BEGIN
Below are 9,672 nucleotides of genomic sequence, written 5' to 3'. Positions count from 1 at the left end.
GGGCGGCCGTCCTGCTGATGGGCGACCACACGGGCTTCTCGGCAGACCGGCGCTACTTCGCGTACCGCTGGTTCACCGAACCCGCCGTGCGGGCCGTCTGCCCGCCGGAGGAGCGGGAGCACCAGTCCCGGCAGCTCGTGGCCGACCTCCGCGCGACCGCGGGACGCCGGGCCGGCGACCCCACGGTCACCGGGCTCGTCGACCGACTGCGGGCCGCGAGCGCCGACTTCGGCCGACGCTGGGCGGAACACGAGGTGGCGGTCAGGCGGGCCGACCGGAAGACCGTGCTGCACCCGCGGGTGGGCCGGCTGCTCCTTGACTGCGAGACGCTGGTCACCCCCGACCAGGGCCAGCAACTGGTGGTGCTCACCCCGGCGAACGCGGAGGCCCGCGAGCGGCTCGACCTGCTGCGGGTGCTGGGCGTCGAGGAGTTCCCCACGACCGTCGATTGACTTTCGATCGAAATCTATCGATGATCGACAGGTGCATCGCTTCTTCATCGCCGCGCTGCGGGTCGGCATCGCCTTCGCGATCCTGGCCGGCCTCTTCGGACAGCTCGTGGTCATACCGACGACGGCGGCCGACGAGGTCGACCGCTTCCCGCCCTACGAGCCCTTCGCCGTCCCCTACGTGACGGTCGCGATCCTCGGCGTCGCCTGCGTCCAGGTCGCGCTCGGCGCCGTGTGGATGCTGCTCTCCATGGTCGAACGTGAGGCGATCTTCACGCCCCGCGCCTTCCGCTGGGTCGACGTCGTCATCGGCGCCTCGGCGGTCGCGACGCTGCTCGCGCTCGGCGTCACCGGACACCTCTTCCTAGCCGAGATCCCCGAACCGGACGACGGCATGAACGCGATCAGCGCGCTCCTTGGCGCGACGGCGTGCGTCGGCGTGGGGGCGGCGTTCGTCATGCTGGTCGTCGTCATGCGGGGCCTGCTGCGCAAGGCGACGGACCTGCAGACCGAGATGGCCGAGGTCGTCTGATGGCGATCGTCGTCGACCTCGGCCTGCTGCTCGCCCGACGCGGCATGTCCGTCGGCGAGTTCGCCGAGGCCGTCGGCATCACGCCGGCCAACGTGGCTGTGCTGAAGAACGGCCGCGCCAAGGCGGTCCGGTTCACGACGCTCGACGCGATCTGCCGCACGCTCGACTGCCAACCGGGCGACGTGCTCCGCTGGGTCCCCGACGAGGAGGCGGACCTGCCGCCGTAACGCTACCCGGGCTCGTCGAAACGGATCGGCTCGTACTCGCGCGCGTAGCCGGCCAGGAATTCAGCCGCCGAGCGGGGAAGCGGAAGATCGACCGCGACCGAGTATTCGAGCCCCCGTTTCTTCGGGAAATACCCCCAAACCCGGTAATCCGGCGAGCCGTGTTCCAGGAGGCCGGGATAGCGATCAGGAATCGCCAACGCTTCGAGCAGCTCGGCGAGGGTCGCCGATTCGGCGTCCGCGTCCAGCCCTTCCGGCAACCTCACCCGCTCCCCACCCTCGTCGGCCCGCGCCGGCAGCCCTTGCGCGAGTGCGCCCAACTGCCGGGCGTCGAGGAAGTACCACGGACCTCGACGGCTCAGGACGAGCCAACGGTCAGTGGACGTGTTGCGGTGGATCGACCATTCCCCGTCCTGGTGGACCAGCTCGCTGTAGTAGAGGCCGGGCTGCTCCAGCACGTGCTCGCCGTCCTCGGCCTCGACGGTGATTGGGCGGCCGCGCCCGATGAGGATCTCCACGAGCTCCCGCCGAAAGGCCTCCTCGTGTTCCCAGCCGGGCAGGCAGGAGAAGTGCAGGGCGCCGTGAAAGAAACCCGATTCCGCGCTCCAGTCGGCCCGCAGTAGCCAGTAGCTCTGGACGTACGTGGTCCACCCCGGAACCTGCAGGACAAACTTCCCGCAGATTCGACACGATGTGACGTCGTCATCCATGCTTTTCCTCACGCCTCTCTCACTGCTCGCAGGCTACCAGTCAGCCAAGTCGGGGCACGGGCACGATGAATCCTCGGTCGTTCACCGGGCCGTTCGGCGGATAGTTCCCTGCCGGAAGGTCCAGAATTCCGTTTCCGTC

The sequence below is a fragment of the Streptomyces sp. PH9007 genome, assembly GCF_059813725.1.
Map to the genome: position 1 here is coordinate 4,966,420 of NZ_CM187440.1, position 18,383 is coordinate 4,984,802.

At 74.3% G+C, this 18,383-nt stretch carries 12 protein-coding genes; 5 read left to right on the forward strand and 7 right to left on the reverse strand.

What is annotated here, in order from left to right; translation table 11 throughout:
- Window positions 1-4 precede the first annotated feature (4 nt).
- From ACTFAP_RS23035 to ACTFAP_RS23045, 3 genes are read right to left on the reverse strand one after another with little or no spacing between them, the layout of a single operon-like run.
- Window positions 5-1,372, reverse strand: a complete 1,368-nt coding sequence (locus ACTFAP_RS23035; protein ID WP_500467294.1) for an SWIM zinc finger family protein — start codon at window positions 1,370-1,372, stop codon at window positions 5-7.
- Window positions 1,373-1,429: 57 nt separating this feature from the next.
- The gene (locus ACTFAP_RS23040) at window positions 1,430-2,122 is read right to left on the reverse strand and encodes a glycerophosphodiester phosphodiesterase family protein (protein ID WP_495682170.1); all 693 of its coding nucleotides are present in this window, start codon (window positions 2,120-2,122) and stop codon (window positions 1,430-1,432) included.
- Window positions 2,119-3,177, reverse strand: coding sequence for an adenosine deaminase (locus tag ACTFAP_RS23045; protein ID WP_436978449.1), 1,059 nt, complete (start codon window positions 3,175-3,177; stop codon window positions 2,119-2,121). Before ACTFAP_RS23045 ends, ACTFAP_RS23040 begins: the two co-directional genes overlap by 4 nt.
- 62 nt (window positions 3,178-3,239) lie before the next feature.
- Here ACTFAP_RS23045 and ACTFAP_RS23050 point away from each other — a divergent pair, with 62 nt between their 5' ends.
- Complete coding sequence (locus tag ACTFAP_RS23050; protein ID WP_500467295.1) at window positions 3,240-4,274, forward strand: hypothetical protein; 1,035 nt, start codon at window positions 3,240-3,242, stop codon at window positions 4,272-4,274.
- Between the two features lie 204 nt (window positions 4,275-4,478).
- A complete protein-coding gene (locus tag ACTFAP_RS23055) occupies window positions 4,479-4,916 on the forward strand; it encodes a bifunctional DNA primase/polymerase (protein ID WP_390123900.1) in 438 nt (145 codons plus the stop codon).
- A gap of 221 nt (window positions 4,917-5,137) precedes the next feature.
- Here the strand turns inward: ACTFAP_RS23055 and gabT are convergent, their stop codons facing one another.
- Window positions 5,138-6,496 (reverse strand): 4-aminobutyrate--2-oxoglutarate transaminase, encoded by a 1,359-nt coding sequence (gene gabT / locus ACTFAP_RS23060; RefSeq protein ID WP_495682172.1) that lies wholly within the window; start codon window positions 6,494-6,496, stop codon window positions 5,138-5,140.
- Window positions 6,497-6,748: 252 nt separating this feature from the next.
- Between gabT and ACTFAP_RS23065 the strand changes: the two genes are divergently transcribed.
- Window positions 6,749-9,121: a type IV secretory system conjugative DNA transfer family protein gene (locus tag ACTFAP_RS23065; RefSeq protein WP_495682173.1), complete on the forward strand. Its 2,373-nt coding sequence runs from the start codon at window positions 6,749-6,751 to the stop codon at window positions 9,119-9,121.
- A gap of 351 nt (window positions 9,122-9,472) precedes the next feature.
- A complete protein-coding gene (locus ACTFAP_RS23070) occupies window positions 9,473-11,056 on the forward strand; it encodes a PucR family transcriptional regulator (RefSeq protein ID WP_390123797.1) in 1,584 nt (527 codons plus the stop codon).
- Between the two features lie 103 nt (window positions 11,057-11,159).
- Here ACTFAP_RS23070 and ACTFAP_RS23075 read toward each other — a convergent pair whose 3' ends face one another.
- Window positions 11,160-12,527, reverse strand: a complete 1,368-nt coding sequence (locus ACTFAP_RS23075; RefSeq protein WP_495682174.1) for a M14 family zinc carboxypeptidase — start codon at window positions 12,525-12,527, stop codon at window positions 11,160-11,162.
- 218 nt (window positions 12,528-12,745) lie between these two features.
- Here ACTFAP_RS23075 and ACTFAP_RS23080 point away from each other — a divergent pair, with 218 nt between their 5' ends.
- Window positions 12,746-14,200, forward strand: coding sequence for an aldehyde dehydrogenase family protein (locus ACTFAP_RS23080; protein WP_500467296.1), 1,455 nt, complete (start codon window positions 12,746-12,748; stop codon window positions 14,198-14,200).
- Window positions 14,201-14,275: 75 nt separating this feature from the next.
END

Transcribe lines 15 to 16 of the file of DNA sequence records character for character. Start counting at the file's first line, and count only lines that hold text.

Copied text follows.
- Complete coding sequence (locus tag ACTFAP_RS23050; protein ID WP_500467295.1) at window positions 3,240-4,274, forward strand: hypothetical protein; 1,035 nt, start codon at window positions 3,240-3,242, stop codon at window positions 4,272-4,274.
- Between the two features lie 204 nt (window positions 4,275-4,478).